That looks expensive, esp. for objects implemented in Python — an extra dict entry plus a new unique int object. What is the problem you are trying to solve for these objects specifically? Just that the hex numbers look distracting doesn’t strike me as sufficient motivation. 

On Sun, Jul 19, 2020 at 08:39 Serhiy Storchaka <storchaka@gmail.com> wrote:
I have problem with the location of hexadecimal memory address in custom
reprs.

     <threading.BoundedSemaphore: 2/3 at 0x7ff4c26b3eb0>

vs

     <threading.BoundedSemaphore at 0x7ff4c26b3eb0: 2/3>

The long hexadecimal number makes the repr longer and distracts
attention from other useful information. We could get rid of it, but it
is useful if we want to distinguish objects of the same type. Although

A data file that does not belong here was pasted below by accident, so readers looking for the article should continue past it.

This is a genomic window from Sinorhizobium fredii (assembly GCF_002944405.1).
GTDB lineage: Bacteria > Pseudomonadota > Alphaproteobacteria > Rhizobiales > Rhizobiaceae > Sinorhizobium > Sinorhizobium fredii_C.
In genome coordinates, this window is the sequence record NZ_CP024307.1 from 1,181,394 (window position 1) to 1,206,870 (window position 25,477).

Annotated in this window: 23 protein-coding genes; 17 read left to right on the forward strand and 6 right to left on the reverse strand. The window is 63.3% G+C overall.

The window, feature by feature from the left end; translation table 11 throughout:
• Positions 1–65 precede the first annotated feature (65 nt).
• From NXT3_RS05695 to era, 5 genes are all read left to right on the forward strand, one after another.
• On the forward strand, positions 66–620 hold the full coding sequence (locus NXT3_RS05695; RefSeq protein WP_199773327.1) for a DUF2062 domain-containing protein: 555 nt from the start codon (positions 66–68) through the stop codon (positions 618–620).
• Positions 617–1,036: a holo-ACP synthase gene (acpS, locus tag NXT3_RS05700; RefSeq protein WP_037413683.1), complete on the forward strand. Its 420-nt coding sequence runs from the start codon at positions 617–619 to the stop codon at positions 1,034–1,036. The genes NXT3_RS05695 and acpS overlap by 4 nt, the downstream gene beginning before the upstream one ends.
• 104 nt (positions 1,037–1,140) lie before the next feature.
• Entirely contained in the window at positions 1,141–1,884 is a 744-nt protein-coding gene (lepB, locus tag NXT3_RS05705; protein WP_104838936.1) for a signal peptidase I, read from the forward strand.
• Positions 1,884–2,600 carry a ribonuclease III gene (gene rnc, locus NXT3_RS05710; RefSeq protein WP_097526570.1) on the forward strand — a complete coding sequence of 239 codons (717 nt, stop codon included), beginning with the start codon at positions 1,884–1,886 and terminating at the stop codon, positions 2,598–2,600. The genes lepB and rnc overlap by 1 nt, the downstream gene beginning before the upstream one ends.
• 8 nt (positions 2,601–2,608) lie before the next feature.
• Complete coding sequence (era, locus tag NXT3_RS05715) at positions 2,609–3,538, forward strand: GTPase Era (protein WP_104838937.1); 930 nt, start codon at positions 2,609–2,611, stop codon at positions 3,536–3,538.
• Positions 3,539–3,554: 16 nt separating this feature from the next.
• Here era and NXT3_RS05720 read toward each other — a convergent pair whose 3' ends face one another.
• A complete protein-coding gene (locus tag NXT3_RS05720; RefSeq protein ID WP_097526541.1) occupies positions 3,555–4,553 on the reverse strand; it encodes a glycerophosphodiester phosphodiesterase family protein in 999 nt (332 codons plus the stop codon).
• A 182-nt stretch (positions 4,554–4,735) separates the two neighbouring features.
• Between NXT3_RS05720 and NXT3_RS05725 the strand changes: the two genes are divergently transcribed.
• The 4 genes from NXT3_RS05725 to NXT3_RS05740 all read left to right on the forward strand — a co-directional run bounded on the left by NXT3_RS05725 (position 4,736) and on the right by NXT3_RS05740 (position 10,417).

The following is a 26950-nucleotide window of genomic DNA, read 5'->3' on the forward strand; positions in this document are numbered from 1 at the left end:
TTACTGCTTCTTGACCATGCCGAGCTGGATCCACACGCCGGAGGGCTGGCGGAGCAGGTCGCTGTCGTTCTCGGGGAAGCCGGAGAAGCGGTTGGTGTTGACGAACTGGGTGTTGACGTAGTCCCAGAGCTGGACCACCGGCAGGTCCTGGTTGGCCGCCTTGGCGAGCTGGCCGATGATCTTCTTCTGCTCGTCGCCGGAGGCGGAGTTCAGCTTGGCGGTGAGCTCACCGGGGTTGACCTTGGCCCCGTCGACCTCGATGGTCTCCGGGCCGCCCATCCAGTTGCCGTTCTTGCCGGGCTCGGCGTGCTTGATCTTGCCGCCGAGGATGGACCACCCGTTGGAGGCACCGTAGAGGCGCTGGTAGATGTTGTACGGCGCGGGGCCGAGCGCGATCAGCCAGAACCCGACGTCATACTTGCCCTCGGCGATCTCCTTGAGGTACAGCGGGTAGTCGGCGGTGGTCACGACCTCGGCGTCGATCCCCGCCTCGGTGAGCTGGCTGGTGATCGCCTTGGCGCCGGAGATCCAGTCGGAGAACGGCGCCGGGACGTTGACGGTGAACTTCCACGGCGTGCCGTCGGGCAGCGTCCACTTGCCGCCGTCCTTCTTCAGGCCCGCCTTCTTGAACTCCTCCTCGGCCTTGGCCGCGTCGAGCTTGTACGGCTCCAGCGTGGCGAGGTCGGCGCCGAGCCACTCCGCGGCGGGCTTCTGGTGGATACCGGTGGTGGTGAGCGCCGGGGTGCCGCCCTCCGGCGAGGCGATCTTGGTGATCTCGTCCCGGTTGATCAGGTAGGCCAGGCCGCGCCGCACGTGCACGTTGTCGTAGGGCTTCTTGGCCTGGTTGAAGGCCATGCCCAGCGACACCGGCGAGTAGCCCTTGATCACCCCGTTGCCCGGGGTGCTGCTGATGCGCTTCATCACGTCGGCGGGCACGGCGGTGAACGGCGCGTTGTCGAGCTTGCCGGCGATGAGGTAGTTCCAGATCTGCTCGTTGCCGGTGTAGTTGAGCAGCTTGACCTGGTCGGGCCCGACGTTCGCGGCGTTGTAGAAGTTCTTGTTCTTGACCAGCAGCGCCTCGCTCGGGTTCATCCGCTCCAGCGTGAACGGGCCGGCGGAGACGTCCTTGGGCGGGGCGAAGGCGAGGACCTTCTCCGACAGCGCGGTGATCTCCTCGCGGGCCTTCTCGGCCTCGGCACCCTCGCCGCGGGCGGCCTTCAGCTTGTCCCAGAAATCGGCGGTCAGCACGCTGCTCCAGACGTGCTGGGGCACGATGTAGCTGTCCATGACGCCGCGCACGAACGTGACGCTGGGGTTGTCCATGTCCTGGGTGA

it is hard to distinguish long hexadecimal numbers which differ only by
few digits in the middle.

What if use serial numbers to differentiate instances?

     <threading.BoundedSemaphore #5: 2/3>

where the serial number starts with 1 and increased for every new
instance of that type.

The advantages are:

* Shorter repr.
* Easier to distinguish different objects.
* The serial number is unique for the life of program and cannot be
reused (in contrary to id/memory address).

The disadvantages are:

* Increased object size and creation time.

I do not propose to use serial numbers for all objects, because it would
increase the size of objects and the fixed-size integer can be
overflowed for some short-living objects created in mass (like numbers,
strings, tuples). But only for some custom objects implemented in
Python, for which size and creation time are not critical. I want to
start with synchronization objects in threading and multiprocessing
which did not have custom reprs, than change reprs of locks and asyncio
objects.

Is it worth to do?
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